Are Jailhouse Telephone Calls Monitored?
Being arrested, placed in handcuffs, and processed through a jail is a jarring, scary experience. Understandably, many people’s first instinct is to call a loved one or close friend from jail and pour their heart out over the phone. In a situation where all of your personal belongings have been taken from you, you have lost your freedom, and you’re worried about your future, it’s normal to reach out to a loved one or support person for help.
What you may not realize is that telephone calls placed by inmates are recorded or monitored – usually both. Divulging details about the case, the arrest, or the circumstances of the alleged crime can hurt you, as prosecutors may use your words against you in later stages of your defense case.
No Right to Privacy for Jail Conversations
A person in jail does not have a reasonable expectation of privacy regarding phone conversations. Many jails even play a warning at the beginning of a call, informing the inmate that the call is being monitored. However, this does not stop people from discussing details about their case and possibly giving prosecutors evidence against them. According to one report, several recent Indiana prosecutions have been helped significantly by information inmates provided during monitored telephone calls.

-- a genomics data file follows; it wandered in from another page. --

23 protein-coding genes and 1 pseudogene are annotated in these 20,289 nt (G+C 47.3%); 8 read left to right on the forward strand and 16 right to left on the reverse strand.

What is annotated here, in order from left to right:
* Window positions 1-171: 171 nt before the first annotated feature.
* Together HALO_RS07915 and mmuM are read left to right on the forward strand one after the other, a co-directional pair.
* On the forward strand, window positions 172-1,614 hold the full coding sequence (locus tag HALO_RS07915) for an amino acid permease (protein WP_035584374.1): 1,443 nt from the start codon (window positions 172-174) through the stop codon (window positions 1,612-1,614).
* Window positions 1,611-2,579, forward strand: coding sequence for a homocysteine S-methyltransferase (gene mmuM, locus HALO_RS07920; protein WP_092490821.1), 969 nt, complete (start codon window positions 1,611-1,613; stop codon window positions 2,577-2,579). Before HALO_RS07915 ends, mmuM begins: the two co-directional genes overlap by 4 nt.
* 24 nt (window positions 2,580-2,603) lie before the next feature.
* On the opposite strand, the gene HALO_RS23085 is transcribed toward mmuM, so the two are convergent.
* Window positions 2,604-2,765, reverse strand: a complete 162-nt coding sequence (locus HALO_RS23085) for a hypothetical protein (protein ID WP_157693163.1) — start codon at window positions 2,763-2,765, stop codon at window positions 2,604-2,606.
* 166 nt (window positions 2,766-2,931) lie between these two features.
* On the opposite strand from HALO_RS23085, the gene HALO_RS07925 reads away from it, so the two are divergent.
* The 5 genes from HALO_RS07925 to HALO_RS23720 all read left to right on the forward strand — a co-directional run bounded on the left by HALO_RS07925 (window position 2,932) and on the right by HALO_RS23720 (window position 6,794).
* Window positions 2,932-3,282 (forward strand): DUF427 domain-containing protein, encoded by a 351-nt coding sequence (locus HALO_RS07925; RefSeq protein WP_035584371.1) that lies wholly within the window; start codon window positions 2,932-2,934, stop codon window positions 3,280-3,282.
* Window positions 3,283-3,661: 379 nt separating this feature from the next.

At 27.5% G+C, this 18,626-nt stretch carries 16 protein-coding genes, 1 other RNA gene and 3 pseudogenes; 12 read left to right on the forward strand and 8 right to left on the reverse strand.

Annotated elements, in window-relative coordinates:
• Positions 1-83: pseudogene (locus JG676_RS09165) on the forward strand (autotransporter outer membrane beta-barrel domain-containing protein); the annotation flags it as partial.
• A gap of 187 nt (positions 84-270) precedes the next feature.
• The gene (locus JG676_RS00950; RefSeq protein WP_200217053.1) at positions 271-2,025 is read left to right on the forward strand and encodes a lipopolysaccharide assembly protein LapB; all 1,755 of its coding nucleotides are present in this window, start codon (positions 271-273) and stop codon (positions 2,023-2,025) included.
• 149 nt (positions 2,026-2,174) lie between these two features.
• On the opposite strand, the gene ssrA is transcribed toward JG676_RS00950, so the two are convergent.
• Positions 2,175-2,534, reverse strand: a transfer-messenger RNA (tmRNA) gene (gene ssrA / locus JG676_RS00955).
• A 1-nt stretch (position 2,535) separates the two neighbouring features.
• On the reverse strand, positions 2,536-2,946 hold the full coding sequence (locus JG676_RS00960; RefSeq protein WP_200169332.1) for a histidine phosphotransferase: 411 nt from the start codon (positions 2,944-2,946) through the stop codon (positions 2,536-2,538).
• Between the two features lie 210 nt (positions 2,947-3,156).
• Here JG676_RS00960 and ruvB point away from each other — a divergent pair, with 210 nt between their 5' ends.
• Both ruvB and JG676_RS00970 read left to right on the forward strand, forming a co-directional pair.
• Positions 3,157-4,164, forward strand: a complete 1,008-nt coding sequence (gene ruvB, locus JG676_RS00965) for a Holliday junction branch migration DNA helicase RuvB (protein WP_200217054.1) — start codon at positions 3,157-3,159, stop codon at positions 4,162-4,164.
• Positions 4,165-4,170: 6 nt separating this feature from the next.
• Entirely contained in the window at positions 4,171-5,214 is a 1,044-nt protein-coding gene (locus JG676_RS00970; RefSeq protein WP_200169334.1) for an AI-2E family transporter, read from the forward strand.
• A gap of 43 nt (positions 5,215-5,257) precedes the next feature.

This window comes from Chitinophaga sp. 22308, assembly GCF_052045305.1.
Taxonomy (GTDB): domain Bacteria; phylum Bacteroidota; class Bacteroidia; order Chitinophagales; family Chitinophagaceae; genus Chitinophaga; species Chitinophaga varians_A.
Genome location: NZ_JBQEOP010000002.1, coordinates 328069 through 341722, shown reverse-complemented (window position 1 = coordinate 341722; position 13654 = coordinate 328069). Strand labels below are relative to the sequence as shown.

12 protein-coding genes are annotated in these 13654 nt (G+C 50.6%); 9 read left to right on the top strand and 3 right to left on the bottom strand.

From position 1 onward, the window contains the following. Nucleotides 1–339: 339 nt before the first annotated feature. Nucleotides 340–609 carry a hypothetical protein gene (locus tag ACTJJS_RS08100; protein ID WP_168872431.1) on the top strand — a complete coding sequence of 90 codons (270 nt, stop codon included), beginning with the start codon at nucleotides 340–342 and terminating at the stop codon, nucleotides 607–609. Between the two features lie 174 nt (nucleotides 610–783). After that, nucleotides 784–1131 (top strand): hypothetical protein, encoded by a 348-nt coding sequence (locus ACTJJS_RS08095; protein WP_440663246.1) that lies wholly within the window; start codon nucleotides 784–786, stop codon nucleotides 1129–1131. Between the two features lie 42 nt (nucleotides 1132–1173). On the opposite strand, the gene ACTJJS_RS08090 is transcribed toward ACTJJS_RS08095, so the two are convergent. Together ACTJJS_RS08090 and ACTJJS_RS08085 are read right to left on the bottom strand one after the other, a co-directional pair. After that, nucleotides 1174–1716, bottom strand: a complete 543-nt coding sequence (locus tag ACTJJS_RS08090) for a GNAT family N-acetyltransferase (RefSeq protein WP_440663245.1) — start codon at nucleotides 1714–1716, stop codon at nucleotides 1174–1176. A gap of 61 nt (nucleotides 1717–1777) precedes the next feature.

Although you should never assume that a jailhouse telephone call is private, conversations with your lawyer are protected by the attorney-client privilege. This means that anything, with a few notable exceptions, you tell your lawyer is private and can’t be used against you in court.
Because many counties use automated recording software that records all telephone calls, including calls to an attorney, some people worry that the authorities will listen to a call that is otherwise privileged. For this reason, it’s always preferable to arrange an in-person meeting with your lawyer. According to The Marshall Project, there have been instances when jail authorities wrongfully listened to an inmate’s phone call to a lawyer. In Washington state, the court dismissed assault charges pending against one man because evidence showed the police had listened to a privileged phone call.